- While individual schools, colleges or divisions may promulgate additional limitations and rules, University policy is that Cornell faculty may consult for up to the equivalent of 1 day per week during the period for which they are paid for service. This time allowance does not accumulate from year to year. Any consulting or other external engagements involving a greater commitment or necessitating an absence from campus longer than 7 consecutive days require approval by the Dean of the faculty member’s school or college.5
In the contract colleges, faculty should consult with their Chair before undertaking consulting or other external engagements with New York State corporations or other organizations that may be entitled to extension help without cost.6
Disclosure, Research Integrity and Academic Freedom
- Faculty should clarify that opinions they express in work prepared in the course of any consulting or other external engagements are their own, and are not official positions of the University.7 Whenever a faculty member is listed as an author on a publication resulting from, or engages in speaking activities related to consulting or other external engagements, this or a similar disclosure is recommended:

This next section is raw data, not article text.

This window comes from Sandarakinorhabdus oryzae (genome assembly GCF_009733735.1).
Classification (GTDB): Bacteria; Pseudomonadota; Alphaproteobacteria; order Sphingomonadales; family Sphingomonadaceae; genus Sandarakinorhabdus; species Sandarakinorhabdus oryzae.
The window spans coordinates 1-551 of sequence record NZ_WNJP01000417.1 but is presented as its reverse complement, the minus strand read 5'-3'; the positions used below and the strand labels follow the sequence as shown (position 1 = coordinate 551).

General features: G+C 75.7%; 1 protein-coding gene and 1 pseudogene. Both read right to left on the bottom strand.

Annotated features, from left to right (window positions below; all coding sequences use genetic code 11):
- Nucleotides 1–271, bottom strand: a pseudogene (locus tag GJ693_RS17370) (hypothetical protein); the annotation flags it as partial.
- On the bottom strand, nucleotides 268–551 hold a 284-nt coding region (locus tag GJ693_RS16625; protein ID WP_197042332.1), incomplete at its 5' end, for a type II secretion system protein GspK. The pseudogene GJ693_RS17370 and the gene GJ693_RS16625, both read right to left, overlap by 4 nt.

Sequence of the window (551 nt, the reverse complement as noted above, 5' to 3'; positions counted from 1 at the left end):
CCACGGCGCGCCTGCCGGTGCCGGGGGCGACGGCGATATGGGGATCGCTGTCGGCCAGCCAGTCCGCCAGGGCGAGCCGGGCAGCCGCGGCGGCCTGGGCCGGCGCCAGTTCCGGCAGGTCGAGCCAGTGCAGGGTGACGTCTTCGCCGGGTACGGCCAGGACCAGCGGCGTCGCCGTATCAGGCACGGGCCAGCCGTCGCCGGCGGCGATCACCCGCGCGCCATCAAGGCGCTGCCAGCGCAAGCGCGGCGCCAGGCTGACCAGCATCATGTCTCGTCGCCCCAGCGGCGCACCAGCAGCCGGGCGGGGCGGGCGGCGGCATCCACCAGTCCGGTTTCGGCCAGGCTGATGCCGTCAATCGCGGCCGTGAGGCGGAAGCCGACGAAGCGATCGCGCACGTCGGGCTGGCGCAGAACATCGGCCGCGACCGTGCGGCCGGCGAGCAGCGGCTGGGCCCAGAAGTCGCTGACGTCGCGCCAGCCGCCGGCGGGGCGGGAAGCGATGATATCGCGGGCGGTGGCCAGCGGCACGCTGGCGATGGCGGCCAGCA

“Dr./Professor [NAME]’s contribution to this publication/speaking event was as a paid consultant/ representative of an external entity, and is not related to his/her Cornell University duties or responsibilities.”
- Transparency is particularly needed when a faculty member’s University research supports, or could reasonably be concluded by a neutral observer to support, a position or agenda beneficial to or favored by an entity with which that faculty member consults or has another external engagement. Publications and presentations reporting such research should always disclose the arrangement using this or a similar disclosure:
“Dr./Professor NAME is a paid consultant/representative of ENTITY, which has activities or has interests to which this research is directly related or might be reasonably inferred as directly related.”